Two months after the terrorist Alazo Baró shot up the Cuban embassy in Washington, the complicit silence of the Trump administration, and the impunity afforded his mentors, indicate that violence will continue to be part of U.S. government policy toward Cuba
The United States government has been the main organizer and sponsor of terrorism in the world, since the country’s emergence as a power with aspirations of universal hegemony.
Over the course of contemporary history, this nation has created, structured and provided support to all kinds of self-proclaimed paramilitary and terrorist groups around the world, while providing assistance to dictatorial governments that used terror as a tool of repression against their people.
The terrorist war unleashed against Cuba was conceived as state policy. The countless military, economic, biological, diplomatic, psychological, propagandistic and espionage attacks, the sabotage and attempts to physically eliminate leaders of the revolutionary process, are part of an official strategy developed and implemented by the White House to defeat the Revolution and end the construction of socialism on the island.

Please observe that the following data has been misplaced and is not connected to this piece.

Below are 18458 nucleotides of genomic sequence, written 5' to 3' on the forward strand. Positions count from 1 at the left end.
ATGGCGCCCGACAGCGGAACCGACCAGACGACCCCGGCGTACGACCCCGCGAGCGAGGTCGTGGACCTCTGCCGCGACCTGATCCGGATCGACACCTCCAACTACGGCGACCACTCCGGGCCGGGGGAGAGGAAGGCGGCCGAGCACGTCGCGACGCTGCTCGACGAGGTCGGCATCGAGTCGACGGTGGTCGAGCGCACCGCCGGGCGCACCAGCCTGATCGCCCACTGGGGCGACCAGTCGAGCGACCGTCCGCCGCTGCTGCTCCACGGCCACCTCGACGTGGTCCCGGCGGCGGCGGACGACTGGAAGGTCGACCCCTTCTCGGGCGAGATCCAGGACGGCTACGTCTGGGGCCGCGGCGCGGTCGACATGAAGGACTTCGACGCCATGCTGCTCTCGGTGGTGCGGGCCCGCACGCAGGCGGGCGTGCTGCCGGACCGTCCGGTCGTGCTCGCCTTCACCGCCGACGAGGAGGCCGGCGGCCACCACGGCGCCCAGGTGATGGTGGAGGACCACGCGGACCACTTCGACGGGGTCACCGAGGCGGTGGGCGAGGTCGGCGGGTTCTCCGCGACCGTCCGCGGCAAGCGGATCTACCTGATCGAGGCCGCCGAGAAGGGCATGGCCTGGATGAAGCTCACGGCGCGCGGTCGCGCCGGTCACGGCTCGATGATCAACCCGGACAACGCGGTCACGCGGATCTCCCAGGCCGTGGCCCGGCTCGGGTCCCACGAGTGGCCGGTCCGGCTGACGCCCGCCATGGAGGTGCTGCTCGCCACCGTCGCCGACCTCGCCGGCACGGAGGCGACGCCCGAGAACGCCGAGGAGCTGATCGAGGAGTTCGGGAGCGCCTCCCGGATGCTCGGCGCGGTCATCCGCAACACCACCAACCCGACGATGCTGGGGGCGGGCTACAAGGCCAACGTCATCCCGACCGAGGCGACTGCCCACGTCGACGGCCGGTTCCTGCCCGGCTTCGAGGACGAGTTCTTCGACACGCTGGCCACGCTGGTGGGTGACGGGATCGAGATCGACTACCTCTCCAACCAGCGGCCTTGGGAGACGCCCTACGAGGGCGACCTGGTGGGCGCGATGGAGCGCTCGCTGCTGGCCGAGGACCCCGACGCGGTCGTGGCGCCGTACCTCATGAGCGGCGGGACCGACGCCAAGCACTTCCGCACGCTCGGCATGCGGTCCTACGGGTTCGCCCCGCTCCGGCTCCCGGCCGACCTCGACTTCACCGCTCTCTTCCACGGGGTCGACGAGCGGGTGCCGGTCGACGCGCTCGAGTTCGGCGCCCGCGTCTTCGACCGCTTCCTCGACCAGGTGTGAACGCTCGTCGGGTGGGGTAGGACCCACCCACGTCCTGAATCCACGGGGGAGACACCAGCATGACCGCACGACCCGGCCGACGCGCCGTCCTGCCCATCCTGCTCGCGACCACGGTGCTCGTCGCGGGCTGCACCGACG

The overwhelming evidence that has been reviewed so many times: the hijacking of airplanes, which before 1959 had no precedent in the world, was a method devised and used precisely by the CIA in its program of terrorist actions that began with the triumph of the Cuban Revolution. The toll of 3,478 dead and 2,099 disabled Cubans, victims of this violent plan, are more than enough to make clear the serious consequences of these crimes.
Two months after the terrorist Alazo Baró shot “to kill” at the Cuban embassy in Washington, the complicit silence of the U.S. government indicates that the story is to be continued.
The motivations that inspired the mercenary and his puppeteers in Miami are products of the policy of tolerance, complicity and encouragement of hatred that for years allowed the likes of Orlando Bosch, Posada Carriles and other criminals, tutored by the U.S. government, to act with complete freedom.
Both the impunity with which these extremists act, and the absence of a reaction on the part of the Trump administration to the seriousness of an armed assault on a foreign diplomatic headquarters, silently answer the basic question: Who really sponsors terrorism?
Invariably, Cuba takes the high road, responding by offering lessons, amidst the COVID-19 crisis, and looking to the ethical protection of Martí’s ideas: “Those where hatred or intolerance are preached, fall down in time: but temples? Now more than ever, temples of love and humanity are needed, to unleash all that is generous in man, and subdue all that is crude and vile in him.”
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